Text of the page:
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Identical Usernames - Watch Out!

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Identical Usernames - Watch Out!
Hi All!

If you've been the Administer of a DBMan database at all, you have probobly noticed that DBMan will quite happily allow you to add multiple users with the same username to the database. This is not a good idea!

It's always been good practice to keep usernames unique, but if you do have identical usernames in your database, you could be putting your data at risk!

The function in DBMan which checks to see what permissions each user has to the database, matches on the first matching username it sees in the .pass file.

What this means is this:

Let's say you have a user called "fred" with View, Modify and Delete permissions. Then sometime down the track you add a new user for another Fred, give him a username of "fred" also, but with only View permissions.

If the second Fred logs into the database, DBMan will open the password file, scan through until he hits the first occurance of "fred" and then assign permissions based on that username. So suddenly Fred2 has Modify and Delete permissions!

So basically, if there are multiple identical usernames in your database, each user will recieve permissions identical to the user that is the highest up in your .pass file.

The signup function DOES check for existing usernames! So don't go into a panic if you are allowing signup. Obviously this would be an even bigger problem if it wasn't checking. Someone could potentially sign up as "admin" and get Admin access to your database.

So, in short, try not to add users to your database with usernames that already exist. If you'd like to add username checking to your database, then you need to make the following changes to your db.cgi file:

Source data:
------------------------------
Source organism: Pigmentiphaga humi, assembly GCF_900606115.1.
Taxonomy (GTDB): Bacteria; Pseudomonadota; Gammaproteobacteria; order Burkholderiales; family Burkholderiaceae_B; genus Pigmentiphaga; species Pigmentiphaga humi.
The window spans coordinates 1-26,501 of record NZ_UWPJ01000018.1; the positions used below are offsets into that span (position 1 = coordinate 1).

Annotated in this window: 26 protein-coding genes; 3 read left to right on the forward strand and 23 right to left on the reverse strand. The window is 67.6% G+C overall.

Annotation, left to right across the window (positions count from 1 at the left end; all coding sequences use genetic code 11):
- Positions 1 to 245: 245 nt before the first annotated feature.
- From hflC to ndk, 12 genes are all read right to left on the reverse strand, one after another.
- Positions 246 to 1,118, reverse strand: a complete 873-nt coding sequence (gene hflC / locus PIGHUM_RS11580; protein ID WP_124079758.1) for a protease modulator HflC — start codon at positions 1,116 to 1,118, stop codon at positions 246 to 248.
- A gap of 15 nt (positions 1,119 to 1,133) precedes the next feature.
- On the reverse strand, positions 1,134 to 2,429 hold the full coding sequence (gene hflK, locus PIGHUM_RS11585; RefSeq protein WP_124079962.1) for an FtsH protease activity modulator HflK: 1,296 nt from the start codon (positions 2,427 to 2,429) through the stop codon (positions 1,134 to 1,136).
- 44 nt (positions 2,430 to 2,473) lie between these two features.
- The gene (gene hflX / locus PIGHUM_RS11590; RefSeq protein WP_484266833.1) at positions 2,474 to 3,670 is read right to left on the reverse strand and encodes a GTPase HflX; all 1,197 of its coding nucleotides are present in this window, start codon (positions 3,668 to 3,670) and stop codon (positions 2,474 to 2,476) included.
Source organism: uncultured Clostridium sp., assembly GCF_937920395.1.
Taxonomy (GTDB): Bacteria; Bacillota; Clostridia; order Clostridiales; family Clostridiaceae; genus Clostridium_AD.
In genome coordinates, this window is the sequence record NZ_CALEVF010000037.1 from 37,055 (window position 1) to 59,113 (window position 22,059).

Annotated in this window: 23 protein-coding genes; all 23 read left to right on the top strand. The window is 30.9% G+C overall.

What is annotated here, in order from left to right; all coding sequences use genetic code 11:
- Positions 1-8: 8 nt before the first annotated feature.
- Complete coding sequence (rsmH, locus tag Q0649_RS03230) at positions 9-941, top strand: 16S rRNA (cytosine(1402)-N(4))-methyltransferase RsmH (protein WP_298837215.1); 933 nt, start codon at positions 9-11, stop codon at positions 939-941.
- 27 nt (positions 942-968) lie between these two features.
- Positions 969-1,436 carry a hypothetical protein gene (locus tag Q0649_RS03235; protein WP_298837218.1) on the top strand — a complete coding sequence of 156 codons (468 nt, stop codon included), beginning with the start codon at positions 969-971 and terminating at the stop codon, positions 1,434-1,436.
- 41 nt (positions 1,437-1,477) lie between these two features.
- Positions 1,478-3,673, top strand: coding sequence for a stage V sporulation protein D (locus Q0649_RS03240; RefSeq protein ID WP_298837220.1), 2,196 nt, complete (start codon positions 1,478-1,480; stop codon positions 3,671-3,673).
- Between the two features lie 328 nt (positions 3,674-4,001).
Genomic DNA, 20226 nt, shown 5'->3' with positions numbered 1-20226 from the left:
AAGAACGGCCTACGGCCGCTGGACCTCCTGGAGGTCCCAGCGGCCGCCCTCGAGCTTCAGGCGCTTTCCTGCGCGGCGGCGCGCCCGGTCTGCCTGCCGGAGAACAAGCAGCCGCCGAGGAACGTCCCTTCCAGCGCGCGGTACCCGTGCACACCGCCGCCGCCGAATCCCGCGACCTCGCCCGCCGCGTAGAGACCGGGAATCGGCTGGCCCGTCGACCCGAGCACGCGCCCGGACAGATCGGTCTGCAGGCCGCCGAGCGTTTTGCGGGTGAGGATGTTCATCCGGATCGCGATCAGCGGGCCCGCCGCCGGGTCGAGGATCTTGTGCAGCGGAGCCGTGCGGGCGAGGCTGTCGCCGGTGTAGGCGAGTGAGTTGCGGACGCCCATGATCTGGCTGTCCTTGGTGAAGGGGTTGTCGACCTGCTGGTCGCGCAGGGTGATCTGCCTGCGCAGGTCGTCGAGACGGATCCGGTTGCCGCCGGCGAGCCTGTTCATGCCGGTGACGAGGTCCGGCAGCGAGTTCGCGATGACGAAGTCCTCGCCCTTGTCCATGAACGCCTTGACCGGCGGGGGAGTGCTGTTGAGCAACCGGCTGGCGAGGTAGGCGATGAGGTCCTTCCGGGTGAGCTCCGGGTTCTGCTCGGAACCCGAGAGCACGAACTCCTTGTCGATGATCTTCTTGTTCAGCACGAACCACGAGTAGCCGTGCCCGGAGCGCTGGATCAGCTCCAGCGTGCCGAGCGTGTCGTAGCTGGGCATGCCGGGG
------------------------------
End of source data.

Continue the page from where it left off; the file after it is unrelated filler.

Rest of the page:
1) Find the sub-routine called admin_display

2) Add the red code to the green code:

$in{'new_username'} and do {
unless ((length($in{'new_username'}) >= 3) and (length($in{'new_username'}) <= 12) and ($in{'new_username'} =~ /^[a-zA-Z0-9]+$/)) {
$message = "Invalid username: $in{'new_username'}. Must only contain letters and numbers and be less then 12 and greater then 3 characters.";
last CASE;
unless ((length($in{'password'}) >= 3) and (length($in{'password'}) <= 12)) {
$message = "Invalid password: '$in{'password'}'. Must be less then 12 and greater then 3 characters.";
last CASE;
open (PASS, "<$auth_pw_file") or &cgierr ("unable to open: $auth_pw_file.\nReason: $!");
if ($db_use_flock) { flock(PASS, 1); }
while (<PASS>) {
/^\Q$in{'new_username'}\E:/ and ($message = "userid already exists. Please try another.");
close PASS;
last CASE if ($message);

open (PASS, ">>$auth_pw_file") or &cgierr ("unable to open: $auth_pw_file.\nReason: $!");
if ($db_use_flock) {
flock(PASS, 2) or &cgierr("unable to get exclusive lock on $auth_pw_file.\nReason: $!");
my @salt_chars = ('A' .. 'Z', 0 .. 9, 'a' .. 'z', '.', '/');
my $salt = join '', @salt_chars[rand 64, rand 64];
my $encrypted = crypt($in{'password'}, $salt);
print PASS "$in{'new_username'}:$encrypted:$in{'per_view'}:$in{'per_add'}:$in{'per_del'}:$in{'per_mod'}:$in{'per_admin'}\n";
close PASS;
That done, any attempt to add a duplicate username by an admin, shall result in an error message.

Happy DBMan-ing! Smile

- Mark